One mantra that guides my life is “make do and mend”. Darning socks used to be a common activity and now, it is much more common to toss a pair of socks out or at best, use holey socks as a rag. I’d like to show you how to darn and help you extend the life of your socks.
You don’t need a sock darner but if you come across one either in Grandmother’s sewing basket or in a thrift shop, snap it up. They are very handy indeed. If you don’t have a darner, you can use your hand (which is what I usually do) or a tennis ball. You need a darning needle or any needle that has an eye large enough to fit your chosen yarn through.
I purchased one skein of sock yarn from my local thrift shop and it has met all my darning needs. You might feel tempted to find a yarn that matches your worn socks but that’s something I don’t worry about. Sock yarn is skinnier than many other yarns and most importantly it has a lot of spring and stretch, which you obviously want in a sock.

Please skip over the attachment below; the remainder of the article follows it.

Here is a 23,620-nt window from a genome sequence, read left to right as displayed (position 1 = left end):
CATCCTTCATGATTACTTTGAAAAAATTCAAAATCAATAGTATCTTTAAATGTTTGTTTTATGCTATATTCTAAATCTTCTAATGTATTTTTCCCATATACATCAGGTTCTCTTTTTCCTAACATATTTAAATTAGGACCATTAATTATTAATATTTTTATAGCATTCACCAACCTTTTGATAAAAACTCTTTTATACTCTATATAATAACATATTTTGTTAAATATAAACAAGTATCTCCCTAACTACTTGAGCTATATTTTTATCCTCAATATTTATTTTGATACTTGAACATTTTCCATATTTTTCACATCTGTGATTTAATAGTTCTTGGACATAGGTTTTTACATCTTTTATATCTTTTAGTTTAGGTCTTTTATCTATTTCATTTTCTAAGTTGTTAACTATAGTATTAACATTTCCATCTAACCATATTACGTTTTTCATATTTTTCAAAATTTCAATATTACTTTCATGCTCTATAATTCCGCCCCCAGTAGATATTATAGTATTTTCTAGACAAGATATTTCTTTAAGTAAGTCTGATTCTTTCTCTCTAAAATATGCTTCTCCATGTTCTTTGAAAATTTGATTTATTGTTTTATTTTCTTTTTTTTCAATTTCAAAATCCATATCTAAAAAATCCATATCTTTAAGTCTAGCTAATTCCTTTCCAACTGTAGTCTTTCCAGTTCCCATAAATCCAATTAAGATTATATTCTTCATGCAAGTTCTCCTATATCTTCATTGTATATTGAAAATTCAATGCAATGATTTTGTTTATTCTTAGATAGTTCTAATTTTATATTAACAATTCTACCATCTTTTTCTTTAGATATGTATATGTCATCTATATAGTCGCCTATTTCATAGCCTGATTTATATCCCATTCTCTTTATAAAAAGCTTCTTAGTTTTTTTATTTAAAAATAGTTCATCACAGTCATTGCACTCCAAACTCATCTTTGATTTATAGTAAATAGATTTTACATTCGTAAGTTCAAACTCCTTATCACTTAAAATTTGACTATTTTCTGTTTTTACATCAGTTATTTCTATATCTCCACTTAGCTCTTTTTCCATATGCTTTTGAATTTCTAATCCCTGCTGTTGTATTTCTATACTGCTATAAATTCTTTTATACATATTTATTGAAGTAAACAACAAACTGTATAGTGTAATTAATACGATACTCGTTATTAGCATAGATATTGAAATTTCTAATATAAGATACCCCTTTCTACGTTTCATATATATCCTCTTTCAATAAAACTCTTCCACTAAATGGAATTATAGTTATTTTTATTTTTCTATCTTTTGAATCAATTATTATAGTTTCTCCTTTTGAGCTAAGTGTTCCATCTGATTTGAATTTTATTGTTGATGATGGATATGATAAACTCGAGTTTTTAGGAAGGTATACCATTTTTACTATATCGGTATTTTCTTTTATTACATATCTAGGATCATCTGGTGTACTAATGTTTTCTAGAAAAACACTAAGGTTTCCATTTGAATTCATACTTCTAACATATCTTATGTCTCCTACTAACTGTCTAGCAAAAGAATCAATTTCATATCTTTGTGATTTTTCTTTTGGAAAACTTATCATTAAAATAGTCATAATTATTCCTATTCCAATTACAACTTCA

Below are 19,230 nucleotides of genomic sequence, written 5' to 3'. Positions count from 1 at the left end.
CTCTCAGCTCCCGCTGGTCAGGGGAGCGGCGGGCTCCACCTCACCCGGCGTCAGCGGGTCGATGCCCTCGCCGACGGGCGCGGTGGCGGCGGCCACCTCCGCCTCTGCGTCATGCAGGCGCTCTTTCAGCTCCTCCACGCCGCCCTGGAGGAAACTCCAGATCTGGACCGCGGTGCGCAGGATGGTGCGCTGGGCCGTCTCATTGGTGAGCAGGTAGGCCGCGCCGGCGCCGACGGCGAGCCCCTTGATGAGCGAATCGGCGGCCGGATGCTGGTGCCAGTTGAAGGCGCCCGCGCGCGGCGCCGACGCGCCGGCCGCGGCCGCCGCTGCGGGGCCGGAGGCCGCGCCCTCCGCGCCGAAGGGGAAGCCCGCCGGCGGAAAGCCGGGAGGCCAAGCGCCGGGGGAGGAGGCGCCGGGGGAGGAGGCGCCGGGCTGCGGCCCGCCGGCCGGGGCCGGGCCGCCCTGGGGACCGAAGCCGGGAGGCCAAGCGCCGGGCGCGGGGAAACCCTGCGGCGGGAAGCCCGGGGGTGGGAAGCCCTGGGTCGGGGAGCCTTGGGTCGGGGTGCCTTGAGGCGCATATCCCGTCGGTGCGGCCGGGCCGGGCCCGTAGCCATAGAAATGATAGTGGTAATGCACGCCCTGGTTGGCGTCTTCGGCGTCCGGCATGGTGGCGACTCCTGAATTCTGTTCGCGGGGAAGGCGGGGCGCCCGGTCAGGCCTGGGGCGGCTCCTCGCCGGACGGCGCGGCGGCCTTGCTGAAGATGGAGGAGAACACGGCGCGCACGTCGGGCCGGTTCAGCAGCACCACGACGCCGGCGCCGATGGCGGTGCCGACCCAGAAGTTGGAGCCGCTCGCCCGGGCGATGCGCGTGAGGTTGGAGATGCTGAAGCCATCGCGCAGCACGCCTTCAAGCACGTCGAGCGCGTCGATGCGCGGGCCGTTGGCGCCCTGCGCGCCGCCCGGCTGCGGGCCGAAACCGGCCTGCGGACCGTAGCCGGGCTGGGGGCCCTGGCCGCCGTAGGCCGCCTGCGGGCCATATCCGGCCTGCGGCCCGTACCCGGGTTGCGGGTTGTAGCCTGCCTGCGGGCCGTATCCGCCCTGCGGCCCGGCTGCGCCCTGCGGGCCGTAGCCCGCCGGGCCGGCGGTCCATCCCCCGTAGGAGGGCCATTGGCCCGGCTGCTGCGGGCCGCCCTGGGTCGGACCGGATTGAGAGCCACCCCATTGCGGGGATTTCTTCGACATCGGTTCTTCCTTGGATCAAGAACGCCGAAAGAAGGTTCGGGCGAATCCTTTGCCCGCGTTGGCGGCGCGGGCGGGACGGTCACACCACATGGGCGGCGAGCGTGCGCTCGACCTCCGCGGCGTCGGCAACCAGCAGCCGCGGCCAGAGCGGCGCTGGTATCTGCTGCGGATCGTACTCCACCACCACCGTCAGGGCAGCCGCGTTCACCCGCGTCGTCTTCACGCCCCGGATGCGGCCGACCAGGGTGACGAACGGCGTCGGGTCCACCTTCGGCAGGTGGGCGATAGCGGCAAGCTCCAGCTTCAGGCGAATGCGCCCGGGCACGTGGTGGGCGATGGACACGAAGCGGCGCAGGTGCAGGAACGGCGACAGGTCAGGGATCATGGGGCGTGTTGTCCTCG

Thread your needle and knot your end. I then stitch a running stitch (up, down, up, down) in columns (top to bottom of the worn area) and then rows (horizontal) attempting to keep stitches relatively even. I usually make stitches that are a quarter of an inch in length or shorter, and each row and column between a quarter and an eighth of an inch apart. Bear in mind that your sock will be stretch over your foot and the stitches will be stretched accordingly. The goal is to add integrity to the work area with the sock yarn and to bring together any hole edges that may exist. Because you are simply mending (rather than painting the Sistine Chapel) you should allow yourself room for imperfections and feel okay going back to add one more small row if your original rows were a bit too far apart, for example.
Darning may require you to try your sock on a time or two during the darning process, and that’s okay too. Sometimes sewists and crafters get hung up on perfection and this activity is a good exercise in accepting imperfection.
Here’s a video of me doing the above process. Enjoy, Wildflowers!